Dear Sarah McLachlan,
Let me start by saying you, Ms. McLachlan, have an impossible name to spell. I spent upwards of thirty whole seconds trying to ascertain whether or not that word grouping was properly spelled or a jumble of letters. That, however, is merely my issues with words, Sarah McLachlan. See, Sarah, I’m sorta illiterate.
I’m here today, Sarah McLachlan, to talk, not about your complicated name, but about you. Namely, how you ruined my day.
I’ll admit, Ms. Sarah McLachlan, that I, like most people with vaginas in 1993, that your album, Fumbling Toward Ecstasy was a favorite of mine (it seemed that there were two types of girls in the world at the time. Those who listened to Tori Amos and those who listened to you, Sarah McLachlan. And I, if I may, never was a cornflake girl.).
Mostly, because your lilting voice sang about all of the angsty shit that those of us who were both angsty and in possession of a vagina felt. Sadness. Emotions. Lame-ish songs (sorry, not your fault) that we could be all, OMG SARAH MCLACHLAN KNOWS WHAT I FEEEEEEELLLSSS.
I can’t say I much followed your career after I sacked up, but I was proud that you created that Lilith Fair, because I like a powerful woman, Sarah McLachlan, I like them very much. I heard a few of your songs on the radio, and while I never turned them UP, I rarely turned them off – see, Sarah McLachlan, I’m a sucker for a pretty voice. And that, my friend (can I call you my friend? Great – thanks), you do have.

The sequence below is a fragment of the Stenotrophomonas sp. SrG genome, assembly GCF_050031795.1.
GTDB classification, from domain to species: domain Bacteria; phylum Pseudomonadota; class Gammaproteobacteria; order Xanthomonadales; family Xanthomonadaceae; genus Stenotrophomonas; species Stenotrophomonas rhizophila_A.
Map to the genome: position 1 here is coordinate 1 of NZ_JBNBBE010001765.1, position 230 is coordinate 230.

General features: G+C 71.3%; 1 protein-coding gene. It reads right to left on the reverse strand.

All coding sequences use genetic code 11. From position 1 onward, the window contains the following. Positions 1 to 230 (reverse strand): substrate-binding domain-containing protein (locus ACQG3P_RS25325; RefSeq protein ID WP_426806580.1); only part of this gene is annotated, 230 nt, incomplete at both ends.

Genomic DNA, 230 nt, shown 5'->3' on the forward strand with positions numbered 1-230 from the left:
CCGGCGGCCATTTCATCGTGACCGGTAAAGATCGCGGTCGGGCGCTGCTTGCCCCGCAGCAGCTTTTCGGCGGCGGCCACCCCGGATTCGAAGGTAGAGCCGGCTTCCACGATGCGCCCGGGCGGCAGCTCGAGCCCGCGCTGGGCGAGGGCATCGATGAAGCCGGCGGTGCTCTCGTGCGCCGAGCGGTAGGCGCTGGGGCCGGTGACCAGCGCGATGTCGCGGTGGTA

You and me, Sarah McLachlan, we were friends. Or at least I thought so, until you released this particular bit of horror that’s since haunted me. Picture this, Sarah McLachlan: I was at home with my wee new babe, and I had one of two options – I could watch television or I could stare at the wall while I nursed him. He was a boob man, my guy.
Postpartum and hormonal, not to mention sleep-deprived, imagine my horror when this came onto my television:
I’ve never, ever gotten over it, Sarah McLachlan – the sad puppies, the hurt kitties, it was too much for me. I began to weep, which annoyed the hell out of my baby. That commercial, starring you, Sarah McLachlan, and a bunch of pathetic animals, seemed to play whenever I was at my lowest.
And the tears, my good friend, Sarah McLachlan, they flowed.
It’s January, and aforementioned baby is nearly five, but I wanted to tell you that I caught the tail-end of your ASPCA commercial, Sarah McLachlan, and I wept. You have no way of knowing, Sarah McLachlan, that January is the worst month of the year for me – that I’d like to curl up in a ball and wake up sometime in February. But your commerical, Sarah McLachlan, it nearly broke me this time.
And at the very least, you ruined my day.
So, Sarah McLachlan, thanks for that.